The area where the capitol is located was absolutely beautiful. We continued on residential areas and again, the course support was amazing. You could tell that the marathon is a big deal in Arkansas because many of the houses we passed had music playing out of speakers from their porch, and many families were out tailgating, I’m not kidding! There was one house with people who had tables set up of champagne and orange juice for mimosas, bloody mary mix and vodka for bloody mary’s, AND they were grilling right there on the side of the course. If you ask me that is just plain rude to be having a good time and grilling out while thousands of runners pass by with over ten miles to finish a race 🙂

For every group of tailgaters, there was also a group of church people! Many of them couldn’t have service Sunday morning because the course ran right along where their church was located and the roads were closed, so they still had their congregations our cheering us on with pom-poms, cowbells and gospel choirs. This was the south, after all!

The miles came, some seemed longer than others. Miles 11-15 really dragged on for some reason. Oh wait, I know why…this was probably the hilliest portion of the race. The race course had started to lead us into some winding back roads of Arkansas, and winding back roads in Arkansas means there are hills. None of the climbs were particularly steep, but they lasted forrrrreverrrrrr. I was also waiting for this ‘dreaded downhill’ I had been warned of on the course elevation chart and also by Mr. Yasso around mile 16. I took my first real walk break up the hill at mile 14 or 15, I can’t remember which one it was, but I needed to walk. That hill was kicking my butt.

Then there were more hills, again, not steep, but winding and long and I was convinced I would never see a downhill. Turns out the real downhill didn’t happen until mile 17, and Bart warned me to not go down it too fast because it would kill my quads and I would be hurting for the rest of the race. I did exactly what he advised in adjusting my form, but still, halfway down, I felt every step in my quads. Man oh man, did I feel it.

Despite this challenge, this was a very enjoyable section of the course. We were on winding roads lined with tall pines, it reminded me of Oregon. I was also by myself for a small section which reminded me of the trails I run on here at home and I loved it, the beauty and serenity were perfect.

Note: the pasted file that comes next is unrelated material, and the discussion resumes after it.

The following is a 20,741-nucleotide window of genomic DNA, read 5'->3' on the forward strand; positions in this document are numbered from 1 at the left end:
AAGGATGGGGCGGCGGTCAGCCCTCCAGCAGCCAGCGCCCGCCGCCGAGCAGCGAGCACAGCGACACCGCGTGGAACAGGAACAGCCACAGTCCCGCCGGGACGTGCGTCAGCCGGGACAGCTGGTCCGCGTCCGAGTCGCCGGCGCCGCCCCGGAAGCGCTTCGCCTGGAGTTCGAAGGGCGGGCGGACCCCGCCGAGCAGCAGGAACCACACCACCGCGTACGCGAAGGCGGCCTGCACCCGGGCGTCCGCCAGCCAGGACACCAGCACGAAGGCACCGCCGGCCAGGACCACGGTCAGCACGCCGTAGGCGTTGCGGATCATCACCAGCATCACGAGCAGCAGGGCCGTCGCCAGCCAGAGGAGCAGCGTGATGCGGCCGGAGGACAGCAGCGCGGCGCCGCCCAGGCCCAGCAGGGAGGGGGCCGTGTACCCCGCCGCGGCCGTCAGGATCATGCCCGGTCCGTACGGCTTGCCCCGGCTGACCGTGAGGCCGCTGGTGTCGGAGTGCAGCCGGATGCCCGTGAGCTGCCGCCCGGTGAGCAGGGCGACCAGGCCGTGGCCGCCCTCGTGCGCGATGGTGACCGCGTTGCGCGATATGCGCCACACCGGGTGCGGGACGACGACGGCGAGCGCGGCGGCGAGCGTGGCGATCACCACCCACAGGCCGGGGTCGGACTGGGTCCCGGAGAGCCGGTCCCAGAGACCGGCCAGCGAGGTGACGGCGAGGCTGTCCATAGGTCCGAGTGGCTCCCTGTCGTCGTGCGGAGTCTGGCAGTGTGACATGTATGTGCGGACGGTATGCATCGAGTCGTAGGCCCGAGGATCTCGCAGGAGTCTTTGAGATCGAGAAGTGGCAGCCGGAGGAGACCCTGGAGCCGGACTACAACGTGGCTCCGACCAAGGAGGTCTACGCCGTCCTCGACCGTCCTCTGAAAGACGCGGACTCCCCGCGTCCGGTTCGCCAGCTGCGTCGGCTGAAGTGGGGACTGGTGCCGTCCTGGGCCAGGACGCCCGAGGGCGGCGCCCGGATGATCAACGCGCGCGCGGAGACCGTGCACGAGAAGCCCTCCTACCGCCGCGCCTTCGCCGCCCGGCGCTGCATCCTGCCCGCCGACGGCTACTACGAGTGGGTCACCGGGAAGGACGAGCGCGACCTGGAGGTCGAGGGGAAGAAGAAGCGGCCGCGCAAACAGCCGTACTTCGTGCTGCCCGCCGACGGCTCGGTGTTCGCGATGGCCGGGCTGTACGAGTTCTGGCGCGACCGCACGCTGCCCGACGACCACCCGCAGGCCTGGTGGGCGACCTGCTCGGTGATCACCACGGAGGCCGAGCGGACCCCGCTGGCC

From the course map, I was prepared for a long out and back section from about mile 19-22 and good grief, those were the longest three miles of my LIFE! It was some flat, back country Arkansas road, and pain was really setting in. I don’t feel that I ever quite ‘hit the wall’ but this was definitely a challenging part of the race. Seeing all the people that were on the back portion, at miles 21-22 wasn’t encouraging either because they were closer to being done than I was. Then there was the headwind, that was just fantastic. Actually, it was kind of nice because the road was shaded from the hill and the wind was keeping me cool, but the back portion was the exact opposite.

We hit the mile 20 marker which thankfully had a DJ playing great tunes and were coming up on the actual turn around, shortly followed by an aid station. The back portion of this loop was hard. The sun was really getting to me at this point, my face was sun burnt and wind burnt, and my lips were raw. Being mentally tough at this portion of the race was crucial, and after we passed mile 21, I began to feel encouraged. One of my favorite distances to run is five miles, it’s just perfect for me. A lady who I was taking turns passing since mile 17 met up with me and we hung together until near the end of the race.

We shared running chatter, walk breaks, and encouragement. She was wanting to run a sub-5:18 but wasn’t sure if she would be able to make it. Misery really does love company, especially during a marathon. At this point, a lady was talking to me about the surgery and we passed an older man who yelled out, asking about my surgery. I slowed down to talk with him and he snarkily said, “So why are you running?” and all I could think of, was, “To see if I could do it.” His comment hit me, not in a bad way, but I’ll elaborate on that later.